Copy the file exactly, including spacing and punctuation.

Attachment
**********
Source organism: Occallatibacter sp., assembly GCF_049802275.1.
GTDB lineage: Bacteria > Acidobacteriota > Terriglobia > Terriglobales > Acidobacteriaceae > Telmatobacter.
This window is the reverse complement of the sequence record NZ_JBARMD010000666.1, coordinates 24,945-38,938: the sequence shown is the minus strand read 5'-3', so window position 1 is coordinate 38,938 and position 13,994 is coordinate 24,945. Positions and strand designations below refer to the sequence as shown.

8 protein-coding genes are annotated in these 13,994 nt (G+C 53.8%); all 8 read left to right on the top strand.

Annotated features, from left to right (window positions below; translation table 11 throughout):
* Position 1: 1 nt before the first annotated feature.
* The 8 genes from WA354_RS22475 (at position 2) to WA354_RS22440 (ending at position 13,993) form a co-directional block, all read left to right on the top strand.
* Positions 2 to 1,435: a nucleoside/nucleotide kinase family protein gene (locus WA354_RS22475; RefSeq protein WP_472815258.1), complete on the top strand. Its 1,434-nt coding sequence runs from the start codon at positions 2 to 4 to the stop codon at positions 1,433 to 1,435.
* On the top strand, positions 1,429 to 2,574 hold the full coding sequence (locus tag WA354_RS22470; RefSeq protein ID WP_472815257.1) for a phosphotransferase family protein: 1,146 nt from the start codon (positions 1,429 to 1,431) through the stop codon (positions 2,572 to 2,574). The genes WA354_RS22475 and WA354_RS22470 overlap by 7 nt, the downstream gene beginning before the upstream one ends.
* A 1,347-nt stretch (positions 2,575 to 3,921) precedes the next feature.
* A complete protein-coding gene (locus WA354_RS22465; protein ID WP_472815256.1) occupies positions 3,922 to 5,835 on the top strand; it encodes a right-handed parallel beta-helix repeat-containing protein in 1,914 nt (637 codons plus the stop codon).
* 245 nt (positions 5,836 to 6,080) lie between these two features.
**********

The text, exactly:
Source organism: Occallatibacter sp., assembly GCF_049802275.1.
GTDB lineage: Bacteria > Acidobacteriota > Terriglobia > Terriglobales > Acidobacteriaceae > Telmatobacter.
This window is the reverse complement of the sequence record NZ_JBARMD010000666.1, coordinates 24,945-38,938: the sequence shown is the minus strand read 5'-3', so window position 1 is coordinate 38,938 and position 13,994 is coordinate 24,945. Positions and strand designations below refer to the sequence as shown.

8 protein-coding genes are annotated in these 13,994 nt (G+C 53.8%); all 8 read left to right on the top strand.

Annotated features, from left to right (window positions below; translation table 11 throughout):
* Position 1: 1 nt before the first annotated feature.
* The 8 genes from WA354_RS22475 (at position 2) to WA354_RS22440 (ending at position 13,993) form a co-directional block, all read left to right on the top strand.
* Positions 2 to 1,435: a nucleoside/nucleotide kinase family protein gene (locus WA354_RS22475; RefSeq protein WP_472815258.1), complete on the top strand. Its 1,434-nt coding sequence runs from the start codon at positions 2 to 4 to the stop codon at positions 1,433 to 1,435.
* On the top strand, positions 1,429 to 2,574 hold the full coding sequence (locus tag WA354_RS22470; RefSeq protein ID WP_472815257.1) for a phosphotransferase family protein: 1,146 nt from the start codon (positions 1,429 to 1,431) through the stop codon (positions 2,572 to 2,574). The genes WA354_RS22475 and WA354_RS22470 overlap by 7 nt, the downstream gene beginning before the upstream one ends.
* A 1,347-nt stretch (positions 2,575 to 3,921) precedes the next feature.
* A complete protein-coding gene (locus WA354_RS22465; protein ID WP_472815256.1) occupies positions 3,922 to 5,835 on the top strand; it encodes a right-handed parallel beta-helix repeat-containing protein in 1,914 nt (637 codons plus the stop codon).
* 245 nt (positions 5,836 to 6,080) lie between these two features.